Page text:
Bistrot de L’oulette – 38 Rue des Tournelles, 75004 Paris, France
We located Bistrot de L’oulette with its red painted front on rue des Tournelles between the Place de la Bastille and Place des Vosges in the Marais area, looking for a pleasant place to enjoy our last trip’s dinner in Paris. They are open for lunch from noon to 2:30 and then closed until 7:00 pm. We arrived a few minutes just before they reopened so that our chances of getting in for dinner were best. The front window has stickers showing that L’oulette has won many awards. There is also an outdoor chalkboard giving hours and specials.
Exactly at 7:00 we were ushered in and given a table with white linen and candlelight. The room has a maroon wainscot and the walls are painted a creamy salmon. There is a shining copper rail at the front bar, and wine posters, maps, and pictures of old Paris are scattered across the walls, lending a true Parisian bistro ambiance. Reserving is wise as it is a small restaurant with two small rooms having less than a dozen tables. The chef stood in the small kitchen in the back of the room smiling, awaiting our order. A low counter at the kitchen, allows the patrons to enjoy watching the chef at work. For each customer a chalkboard is presented angled on a nearby chair for viewing of the daily specials of an appetizer, main course, and dessert, but a printed menu is also given with a complete menu. Chef Sylvain Tracard has diligently conceived the menu offerings, with seasonal changes.
We began with two glasses of their Domain Tariquest 2014, which was a perfect beginning for our meal. An amuse bouche was placed before us to start, an herbed mushroom pate on toast, in honor of the mushroom season, and fresh sliced bread followed. Their offered 36-euro menu with choices for three courses is quite ample, and one of the bistro’s great draws. We made our choices and sat back to enjoy our evening. Within 30-minutes all the tables were full even though it was only a Monday night. It draws an International crowd, as we heard French, English, Japanese, German, and Chinese. most likely from its excellent reviews, and we soon found out why.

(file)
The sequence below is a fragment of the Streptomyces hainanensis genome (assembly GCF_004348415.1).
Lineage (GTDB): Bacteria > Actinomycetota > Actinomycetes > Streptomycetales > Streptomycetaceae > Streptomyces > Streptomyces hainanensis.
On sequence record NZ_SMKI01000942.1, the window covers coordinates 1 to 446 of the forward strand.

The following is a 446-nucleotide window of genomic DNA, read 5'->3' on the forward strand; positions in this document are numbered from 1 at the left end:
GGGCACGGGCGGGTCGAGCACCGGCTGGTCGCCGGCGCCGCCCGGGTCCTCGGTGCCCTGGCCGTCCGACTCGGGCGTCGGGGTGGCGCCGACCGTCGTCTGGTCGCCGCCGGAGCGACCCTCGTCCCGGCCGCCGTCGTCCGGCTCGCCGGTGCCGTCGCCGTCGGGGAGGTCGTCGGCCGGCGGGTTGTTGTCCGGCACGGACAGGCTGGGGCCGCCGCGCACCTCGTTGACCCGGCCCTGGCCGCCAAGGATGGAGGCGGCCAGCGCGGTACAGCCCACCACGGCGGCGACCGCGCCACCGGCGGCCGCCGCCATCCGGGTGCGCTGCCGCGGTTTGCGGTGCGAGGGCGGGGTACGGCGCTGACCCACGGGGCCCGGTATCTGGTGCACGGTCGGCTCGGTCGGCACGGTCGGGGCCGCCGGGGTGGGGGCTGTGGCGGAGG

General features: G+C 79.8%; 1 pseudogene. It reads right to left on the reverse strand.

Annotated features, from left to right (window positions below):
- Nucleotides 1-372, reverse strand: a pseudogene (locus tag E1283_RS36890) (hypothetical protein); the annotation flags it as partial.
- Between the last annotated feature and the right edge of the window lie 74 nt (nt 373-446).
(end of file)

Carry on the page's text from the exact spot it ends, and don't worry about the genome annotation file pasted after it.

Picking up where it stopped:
For starters my husband enjoyed with great delight the foie gras confit duck in thick slices, fanned upon the plate and served with a spiced wine and fig compote, with toast for spreading on the rich buttery soft mixture. I enjoyed the eggplant tart with tomato. It was beautifully displayed, resting on a few layers of phyllo dough and layered with pureed eggplant and cooked tomatoes, topped with the Gruyere-like Cantal cheese melted over it. It was so delicate and flavorful that I rolled my eyes in delight.
Two more glasses of wine were ordered to go with our main courses. My husband had the tender and succulent roasted duck breast with Banyuls sauce. Banyuls wine is the sweet rich red wine from the Languedoc-Roussillon area of southern France, though mixed with the duck juices was not as sweet as it was rich and full-bodied. While Chef Tracard might specialize in foods of the southwest, he is good to include the southeast as well with this special wine. The duck was also served with flavorful mashed potatoes. I had the vegetarian offering of a phyllo pastry filled with spinach and cheese. Think spanakopita, but instead of being formed into small triangles, it was thick and round, and the goat cheese was flavorful, luscious, and melted in my mouth. It was served with a lightly dressed salad of young lettuce leaves.
Dessert arrived and we enjoyed every bite. My husband had the rounded molten chocolate fudge cake with a thick raspberry sauce center that perfectly oozed out upon slicing into it. I had the almond paste tart covered in whipped cream and topped by a pile of fresh sliced black fig. Whereas the chocolate was an intense and heavier finish, the tart was nutty, fruity and light. The presentation, the service, and the food were exquisite, so we were very happy with our last meal in Paris on this trip. Bistrot de L’oulette definitely deserves a repeat visit. Next time, it’s the goat cheese and shrimp salad, the guinea fowl, and caramelized apple crisp with Armagnac, which we heard our nearby patrons exalt.